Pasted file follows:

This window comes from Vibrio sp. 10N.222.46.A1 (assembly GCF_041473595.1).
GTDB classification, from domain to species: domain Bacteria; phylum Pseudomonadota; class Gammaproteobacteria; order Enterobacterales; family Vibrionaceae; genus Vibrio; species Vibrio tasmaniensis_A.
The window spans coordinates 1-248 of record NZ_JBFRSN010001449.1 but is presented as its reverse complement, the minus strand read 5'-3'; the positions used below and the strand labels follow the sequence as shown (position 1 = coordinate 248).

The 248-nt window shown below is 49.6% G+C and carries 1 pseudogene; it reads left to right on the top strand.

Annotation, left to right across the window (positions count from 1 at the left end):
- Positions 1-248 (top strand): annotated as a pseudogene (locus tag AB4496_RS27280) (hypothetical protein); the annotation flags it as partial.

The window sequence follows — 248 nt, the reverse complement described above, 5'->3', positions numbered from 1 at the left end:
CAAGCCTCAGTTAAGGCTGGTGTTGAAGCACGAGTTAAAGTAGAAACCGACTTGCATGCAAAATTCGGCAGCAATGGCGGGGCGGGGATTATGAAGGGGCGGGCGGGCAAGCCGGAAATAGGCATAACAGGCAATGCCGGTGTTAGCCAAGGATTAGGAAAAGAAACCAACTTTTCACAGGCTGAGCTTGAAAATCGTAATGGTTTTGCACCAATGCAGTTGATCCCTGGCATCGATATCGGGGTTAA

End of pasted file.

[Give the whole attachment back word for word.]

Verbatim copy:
This window comes from Vibrio sp. 10N.222.46.A1 (assembly GCF_041473595.1).
GTDB classification, from domain to species: domain Bacteria; phylum Pseudomonadota; class Gammaproteobacteria; order Enterobacterales; family Vibrionaceae; genus Vibrio; species Vibrio tasmaniensis_A.
The window spans coordinates 1-248 of record NZ_JBFRSN010001449.1 but is presented as its reverse complement, the minus strand read 5'-3'; the positions used below and the strand labels follow the sequence as shown (position 1 = coordinate 248).

The 248-nt window shown below is 49.6% G+C and carries 1 pseudogene; it reads left to right on the top strand.

Annotation, left to right across the window (positions count from 1 at the left end):
- Positions 1-248 (top strand): annotated as a pseudogene (locus tag AB4496_RS27280) (hypothetical protein); the annotation flags it as partial.

The window sequence follows — 248 nt, the reverse complement described above, 5'->3', positions numbered from 1 at the left end:
CAAGCCTCAGTTAAGGCTGGTGTTGAAGCACGAGTTAAAGTAGAAACCGACTTGCATGCAAAATTCGGCAGCAATGGCGGGGCGGGGATTATGAAGGGGCGGGCGGGCAAGCCGGAAATAGGCATAACAGGCAATGCCGGTGTTAGCCAAGGATTAGGAAAAGAAACCAACTTTTCACAGGCTGAGCTTGAAAATCGTAATGGTTTTGCACCAATGCAGTTGATCCCTGGCATCGATATCGGGGTTAA